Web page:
10 Natural Fertilizers to Boost Your Garden

Nitrogen is a crucial nutrient that plants require for healthy growth. While chemical fertilizers are readily available, natural sources are often more suitable, especially for vegetable gardens. Organic sources not only provide nitrogen but also other essential micronutrients and organic matter that benefit the soil. If you’re looking for the best nitrogen sources, consider the following options:

Bat Guano: Earth’s Natural Superfood

Bat guano is an incredible nitrogen source that works wonders when mixed with sawdust or other wood products. While the sawdust ties up nitrogen in the soil as microorganisms do their job, the guano releases nitrogen as the sawdust decomposes. It is highly concentrated, so you only need a small amount. However, it’s important to note that the sustainability of bat guano is a concern, as continued depletion of bat caves in Peru and other South American countries can harm these creatures.

Chicken Manure: Black Gold for Your Garden

The springtime cleaning of your chicken coop can yield a valuable nitrogen-rich fertilizer – chicken manure. Composted well with the deep litter of the chicken house, this is one of the best high-nitrogen fertilizers available. However, be cautious as the heat generated during the initial stages of decomposition can burn tender seedlings.

Blood Meal: Nature’s Red Powder

Derived from abattoirs, blood meal is a dark red powder that adds nitrogen to the soil. It is often used to enrich soil for crops that require a nutrient-rich environment. However, the strong smell of blood meal can attract wildlife, so take necessary precautions when using it.

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Alfalfa Meal: A Slow-Release Nutrient Booster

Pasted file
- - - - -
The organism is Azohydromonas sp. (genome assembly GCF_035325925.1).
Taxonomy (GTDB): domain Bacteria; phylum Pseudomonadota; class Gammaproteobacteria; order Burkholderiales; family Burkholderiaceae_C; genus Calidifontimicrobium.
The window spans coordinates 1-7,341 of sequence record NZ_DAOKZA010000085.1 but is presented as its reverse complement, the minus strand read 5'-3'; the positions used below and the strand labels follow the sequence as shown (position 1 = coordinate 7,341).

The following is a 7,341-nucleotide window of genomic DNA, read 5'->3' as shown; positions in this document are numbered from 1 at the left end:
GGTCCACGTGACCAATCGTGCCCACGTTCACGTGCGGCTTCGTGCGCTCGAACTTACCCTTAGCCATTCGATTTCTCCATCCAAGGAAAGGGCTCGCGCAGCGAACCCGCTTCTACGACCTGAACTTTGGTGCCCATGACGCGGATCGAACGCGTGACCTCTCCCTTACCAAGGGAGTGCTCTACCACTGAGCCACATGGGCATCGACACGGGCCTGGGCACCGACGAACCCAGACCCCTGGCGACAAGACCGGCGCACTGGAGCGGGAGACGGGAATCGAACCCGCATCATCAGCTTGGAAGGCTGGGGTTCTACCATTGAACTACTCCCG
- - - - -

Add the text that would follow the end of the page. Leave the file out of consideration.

Alfalfa pellets or meal act as natural slow-release fertilizers, providing a steady supply of nutrients over time. They are particularly beneficial for plants that need an extra nutrient boost. Additionally, horses’ inability to completely digest hay and green fodder leaves behind valuable organic matter that can be used as a fertilizer. However, be aware that horse manure may contain weed seeds and should be composted properly before use.

Fish Fertilizer: Ancient Wisdom for Your Garden

Fish fertilizers, such as those made from whole fish, have been used for centuries. They are known for their strong smell and should be used with caution. Dilution is essential, as using too much can burn plants. Fish fertilizer is not suitable for leafy greens due to the risk of contamination.

Human Urine: Nature’s Liquid Gold

Believe it or not, human urine is a high source of urea, which breaks down into nitrogen. While large-scale harvesting of urine is not sustainable, if you live near the ocean, rinsed beachcombing finds can provide a valuable source of nitrogen. Just make sure to rinse well to remove any salt before applying it to your garden.

Water Weeds: Aquatic Nitrogen Boosters

Water weeds such as Eurasian Milfoil and Water Hyacinth, when properly managed, can serve as excellent sources of nitrogen. Cut them into small pieces for quick decomposition and use them as mulch or compost.

Snow: Nature’s Humble Fertilizer

Snow has long been considered the poor farmer’s fertilizer due to its high nitrogen content. While it may not be readily available for everyone, if you’re lucky enough to have access to snow, consider using it to naturally fertilize your garden.

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These are just a few options among the wide range of high-nitrogen natural fertilizers available. Experiment with one or two and observe the results in your organic garden. Remember, nature has provided us with abundant resources to nourish our plants sustainably. So why not take advantage of these natural fertilizers and give your garden the boost it deserves?

Ames Farm Center